Map your news and information ecosystem
The Knight Commission said eight elements are needed to make up a healthy local news and information ecosystem: easy to use digital government information; open government meetings and records; quality local journalism; digital forums for debate; vibrant libraries teaching digital media literacy; special topic information; schools teaching digital media literacy, and high-speed, affordable broadband for everyone.
Activities at three levels:
Flashlight: Create a rubric based on the eight elements. Students work in groups to assess various elements in a chosen community and share their findings with the class. Each group then proposes measures to improve the health of the elements in a walk through gallery format with each element written on a large poster board and markers available at each station. Ideas are gathered and discussed as a class at the end of the exercise.
Spotlight: Each student interviews a community leader, collecting audio or video as they poll them on the eight elements. Compare their findings, create an infographic interpreting the media ecosystem consensus. Put the interviews out through social media and collect the results on a platform like Storify.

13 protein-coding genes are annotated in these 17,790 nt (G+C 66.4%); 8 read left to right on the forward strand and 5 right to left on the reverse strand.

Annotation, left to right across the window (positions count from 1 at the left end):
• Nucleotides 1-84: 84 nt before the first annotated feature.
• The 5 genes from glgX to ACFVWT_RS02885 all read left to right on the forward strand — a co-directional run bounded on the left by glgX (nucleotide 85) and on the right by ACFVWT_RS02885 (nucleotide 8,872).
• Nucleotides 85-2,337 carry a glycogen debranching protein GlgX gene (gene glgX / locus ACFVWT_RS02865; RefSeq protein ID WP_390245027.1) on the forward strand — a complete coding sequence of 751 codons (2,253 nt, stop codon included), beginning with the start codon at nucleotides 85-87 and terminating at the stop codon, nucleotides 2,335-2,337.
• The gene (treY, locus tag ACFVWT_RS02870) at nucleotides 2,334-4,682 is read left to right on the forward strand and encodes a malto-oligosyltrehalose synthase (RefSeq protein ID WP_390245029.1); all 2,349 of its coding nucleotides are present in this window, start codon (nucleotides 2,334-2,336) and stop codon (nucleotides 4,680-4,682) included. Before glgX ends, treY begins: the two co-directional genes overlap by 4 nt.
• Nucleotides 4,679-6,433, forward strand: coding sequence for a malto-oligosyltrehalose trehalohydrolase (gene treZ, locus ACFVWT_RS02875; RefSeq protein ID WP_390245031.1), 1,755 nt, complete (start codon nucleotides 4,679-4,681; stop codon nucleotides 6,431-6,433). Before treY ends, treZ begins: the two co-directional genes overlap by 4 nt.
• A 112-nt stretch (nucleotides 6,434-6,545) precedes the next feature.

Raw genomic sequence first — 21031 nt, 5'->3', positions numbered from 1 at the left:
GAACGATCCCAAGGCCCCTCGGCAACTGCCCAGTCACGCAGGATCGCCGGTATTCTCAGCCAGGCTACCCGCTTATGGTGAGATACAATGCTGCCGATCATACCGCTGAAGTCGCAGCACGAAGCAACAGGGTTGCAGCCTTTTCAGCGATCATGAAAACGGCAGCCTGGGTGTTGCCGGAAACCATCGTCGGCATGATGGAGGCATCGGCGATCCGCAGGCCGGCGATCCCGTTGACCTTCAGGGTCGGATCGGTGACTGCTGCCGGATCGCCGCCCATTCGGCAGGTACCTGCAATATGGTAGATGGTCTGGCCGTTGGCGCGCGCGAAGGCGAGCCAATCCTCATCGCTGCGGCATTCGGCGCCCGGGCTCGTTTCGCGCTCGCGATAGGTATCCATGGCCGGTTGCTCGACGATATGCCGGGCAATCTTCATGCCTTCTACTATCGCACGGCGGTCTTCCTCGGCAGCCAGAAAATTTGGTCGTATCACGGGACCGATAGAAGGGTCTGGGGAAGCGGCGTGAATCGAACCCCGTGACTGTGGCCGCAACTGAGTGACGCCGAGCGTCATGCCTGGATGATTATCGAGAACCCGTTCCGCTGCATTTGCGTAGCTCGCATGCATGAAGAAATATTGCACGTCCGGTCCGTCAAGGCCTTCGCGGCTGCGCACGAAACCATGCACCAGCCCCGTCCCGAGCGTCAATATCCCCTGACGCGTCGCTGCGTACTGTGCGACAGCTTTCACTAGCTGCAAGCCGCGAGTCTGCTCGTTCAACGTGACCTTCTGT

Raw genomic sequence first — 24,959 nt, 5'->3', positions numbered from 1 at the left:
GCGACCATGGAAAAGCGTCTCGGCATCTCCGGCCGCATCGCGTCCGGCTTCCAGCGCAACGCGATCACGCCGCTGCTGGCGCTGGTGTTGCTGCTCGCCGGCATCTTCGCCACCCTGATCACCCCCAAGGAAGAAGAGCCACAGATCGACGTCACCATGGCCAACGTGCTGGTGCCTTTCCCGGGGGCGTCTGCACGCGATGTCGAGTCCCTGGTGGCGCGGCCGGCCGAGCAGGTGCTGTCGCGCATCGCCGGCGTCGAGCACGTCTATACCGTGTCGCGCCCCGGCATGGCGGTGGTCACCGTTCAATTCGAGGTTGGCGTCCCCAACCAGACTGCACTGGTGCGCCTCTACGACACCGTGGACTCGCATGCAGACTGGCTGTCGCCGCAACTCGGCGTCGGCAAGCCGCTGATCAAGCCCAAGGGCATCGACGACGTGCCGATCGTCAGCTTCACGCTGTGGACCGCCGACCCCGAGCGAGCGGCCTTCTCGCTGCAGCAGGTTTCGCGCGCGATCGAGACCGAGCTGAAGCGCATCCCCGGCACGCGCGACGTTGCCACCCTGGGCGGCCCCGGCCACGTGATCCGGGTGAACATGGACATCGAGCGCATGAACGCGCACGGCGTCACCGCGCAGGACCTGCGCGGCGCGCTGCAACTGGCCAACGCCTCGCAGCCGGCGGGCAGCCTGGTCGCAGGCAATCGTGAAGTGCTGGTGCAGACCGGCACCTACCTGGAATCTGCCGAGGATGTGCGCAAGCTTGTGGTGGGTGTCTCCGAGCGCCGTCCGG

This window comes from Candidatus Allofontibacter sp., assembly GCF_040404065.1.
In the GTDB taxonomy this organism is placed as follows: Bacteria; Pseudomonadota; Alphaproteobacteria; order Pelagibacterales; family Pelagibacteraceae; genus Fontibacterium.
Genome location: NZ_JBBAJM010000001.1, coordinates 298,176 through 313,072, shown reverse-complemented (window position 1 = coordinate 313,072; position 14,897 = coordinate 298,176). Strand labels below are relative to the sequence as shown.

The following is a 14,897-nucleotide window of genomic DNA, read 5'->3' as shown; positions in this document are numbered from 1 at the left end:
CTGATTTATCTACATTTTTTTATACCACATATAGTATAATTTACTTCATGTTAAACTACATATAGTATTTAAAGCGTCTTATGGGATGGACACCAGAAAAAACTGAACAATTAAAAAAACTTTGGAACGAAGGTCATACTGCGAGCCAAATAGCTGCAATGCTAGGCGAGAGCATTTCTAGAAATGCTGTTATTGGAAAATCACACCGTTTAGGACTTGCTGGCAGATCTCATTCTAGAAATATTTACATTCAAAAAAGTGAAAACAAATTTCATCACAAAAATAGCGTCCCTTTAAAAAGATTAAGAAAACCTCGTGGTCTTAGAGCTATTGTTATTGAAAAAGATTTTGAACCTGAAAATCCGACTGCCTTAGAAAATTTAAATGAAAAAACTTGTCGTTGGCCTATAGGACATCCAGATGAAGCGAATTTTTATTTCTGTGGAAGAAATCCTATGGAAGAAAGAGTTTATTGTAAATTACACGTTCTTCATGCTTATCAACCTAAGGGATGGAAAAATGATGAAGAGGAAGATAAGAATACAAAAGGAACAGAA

Searchlight: As a class project, perhaps in partnership with student media, hold a large event inviting local leaders as well as local media leaders. Using this information toolkit, choose one form of news, like education news, and map how your ecosystem works. Are the leaders surprised by anything? Put out the results and see if you can interest the media outlets in the story.
Extra credit: The New Jersey News Commons is a news cooperative project, as is Net‑J at the Seattle Times. Elsewhere around the country, such as Ohio and Florida, news organizations that used to compete are now sharing news. After looking at these models, envision a news collaborative in your community. What problems would it solve? How? What would the roadblocks be to its creation?